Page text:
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Event at Wilson Center on Islamic State AUMF and Related Issues

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Monday, November 10, 2014 at 9:57 AM

On Wednesday morning at 10 a.m. the Wilson Center will host an event on Congress’s role in the conflict against the Islamic State entitled Congress, the Presidency and Military Intervention.  Senator Kaine, who has taken the lead in urging the President to seek congressional authorization for the use of force against the Islamic State, will . . .
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The Complexities in an Islamic State AUMF

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Friday, November 7, 2014 at 6:42 AM

In August I described a politically palatable AUMF against the Islamic State (IS).  What was politically palatable in August is not necessarily politically palatable after three months of air strikes, however, and will likely be even less so when a new and different-looking Congress comes to power next year.  In August the emphasis was on . . .
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The Zivotofsky Oral Argument Transcript

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Tuesday, November 4, 2014 at 10:19 AM

is here.

End of Forever War Watch, Election Day Edition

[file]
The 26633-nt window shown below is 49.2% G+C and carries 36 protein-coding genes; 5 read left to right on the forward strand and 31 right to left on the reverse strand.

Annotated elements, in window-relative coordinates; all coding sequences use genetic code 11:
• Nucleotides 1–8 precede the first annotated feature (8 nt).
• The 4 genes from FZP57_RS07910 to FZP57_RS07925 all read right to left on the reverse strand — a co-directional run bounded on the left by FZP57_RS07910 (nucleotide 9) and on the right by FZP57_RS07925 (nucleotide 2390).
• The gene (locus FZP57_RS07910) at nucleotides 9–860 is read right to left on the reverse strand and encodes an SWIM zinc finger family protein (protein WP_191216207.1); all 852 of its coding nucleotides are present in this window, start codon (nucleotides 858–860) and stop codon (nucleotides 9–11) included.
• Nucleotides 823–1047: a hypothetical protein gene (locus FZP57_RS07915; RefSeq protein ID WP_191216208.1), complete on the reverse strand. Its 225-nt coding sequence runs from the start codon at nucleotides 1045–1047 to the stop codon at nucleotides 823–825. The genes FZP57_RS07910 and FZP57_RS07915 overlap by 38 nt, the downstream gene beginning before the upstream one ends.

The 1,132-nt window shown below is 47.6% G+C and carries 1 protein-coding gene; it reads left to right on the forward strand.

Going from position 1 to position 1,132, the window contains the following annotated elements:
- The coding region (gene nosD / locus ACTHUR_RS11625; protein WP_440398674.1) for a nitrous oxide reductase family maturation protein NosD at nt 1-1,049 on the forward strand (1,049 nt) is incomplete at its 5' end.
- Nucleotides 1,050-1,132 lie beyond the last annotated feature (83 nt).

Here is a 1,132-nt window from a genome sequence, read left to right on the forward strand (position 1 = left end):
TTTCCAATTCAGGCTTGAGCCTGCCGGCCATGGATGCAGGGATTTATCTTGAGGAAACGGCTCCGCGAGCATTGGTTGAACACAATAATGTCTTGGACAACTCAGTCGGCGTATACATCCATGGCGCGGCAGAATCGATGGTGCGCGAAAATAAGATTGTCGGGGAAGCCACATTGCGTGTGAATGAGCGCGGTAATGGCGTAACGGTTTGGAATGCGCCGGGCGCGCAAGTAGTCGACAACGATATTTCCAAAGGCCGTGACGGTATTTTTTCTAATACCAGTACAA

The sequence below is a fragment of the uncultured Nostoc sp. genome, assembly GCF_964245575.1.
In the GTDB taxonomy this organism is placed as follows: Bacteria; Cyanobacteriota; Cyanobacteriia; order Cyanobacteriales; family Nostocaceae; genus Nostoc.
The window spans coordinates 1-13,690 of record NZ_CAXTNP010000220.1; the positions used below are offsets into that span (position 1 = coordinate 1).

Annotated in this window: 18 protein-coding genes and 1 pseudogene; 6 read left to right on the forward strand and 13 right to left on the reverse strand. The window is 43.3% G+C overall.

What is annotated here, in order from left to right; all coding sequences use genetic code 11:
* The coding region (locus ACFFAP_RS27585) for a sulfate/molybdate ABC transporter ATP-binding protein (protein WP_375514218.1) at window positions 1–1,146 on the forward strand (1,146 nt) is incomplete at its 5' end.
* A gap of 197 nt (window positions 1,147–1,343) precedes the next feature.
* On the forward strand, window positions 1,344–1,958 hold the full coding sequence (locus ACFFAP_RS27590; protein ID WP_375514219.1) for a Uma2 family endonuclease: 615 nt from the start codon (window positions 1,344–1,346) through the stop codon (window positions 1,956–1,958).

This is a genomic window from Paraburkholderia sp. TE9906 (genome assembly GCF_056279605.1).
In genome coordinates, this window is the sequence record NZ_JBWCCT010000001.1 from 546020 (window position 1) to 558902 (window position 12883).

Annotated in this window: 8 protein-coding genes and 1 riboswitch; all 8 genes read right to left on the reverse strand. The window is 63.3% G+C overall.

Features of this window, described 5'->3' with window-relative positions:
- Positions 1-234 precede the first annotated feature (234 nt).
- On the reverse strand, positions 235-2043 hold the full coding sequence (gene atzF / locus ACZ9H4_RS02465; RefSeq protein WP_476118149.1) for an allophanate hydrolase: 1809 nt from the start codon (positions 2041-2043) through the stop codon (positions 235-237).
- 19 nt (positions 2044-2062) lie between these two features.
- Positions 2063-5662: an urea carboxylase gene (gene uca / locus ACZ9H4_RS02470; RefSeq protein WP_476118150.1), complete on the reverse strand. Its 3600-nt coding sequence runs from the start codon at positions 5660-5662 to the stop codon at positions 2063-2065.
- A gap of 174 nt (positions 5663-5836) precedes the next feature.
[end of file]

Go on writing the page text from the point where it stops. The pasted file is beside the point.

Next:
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Tuesday, November 4, 2014 at 8:49 AM

The wise Walter Pincus had a good piece yesterday in the WP that makes two points: (1) the United States’ fight “against the so-called Islamic State has just begun and will last for years,” and (2) “Iraqi boots on the ground are the only ones that can defeat the Islamic State in Iraq. But that . . .
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On Journalists’ Claims for Immunity From Legal Accountability

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Monday, November 3, 2014 at 8:37 AM

I think I am unusual among former government officials in arguing that the publication of national security secrets can promote democracy and good government.  Such publications are often costly, sometimes very costly, to national security – more so than is generally realized.  But as I wrote in Power and Constraint, “it does not follow that . . .
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Final Note on Zivotofsky

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Sunday, November 2, 2014 at 6:30 AM

A quick response to Marty Lederman’s latest post on Zivotosfsky.  I confess that I do not fully understand either Marty’s or the SG’s (pp. 46-48) argument about the relevance of Article I.  They both seem to want to argue that Congress is not exercising legitimate power in the Jerusalem Passport legislation, but – perhaps to . . .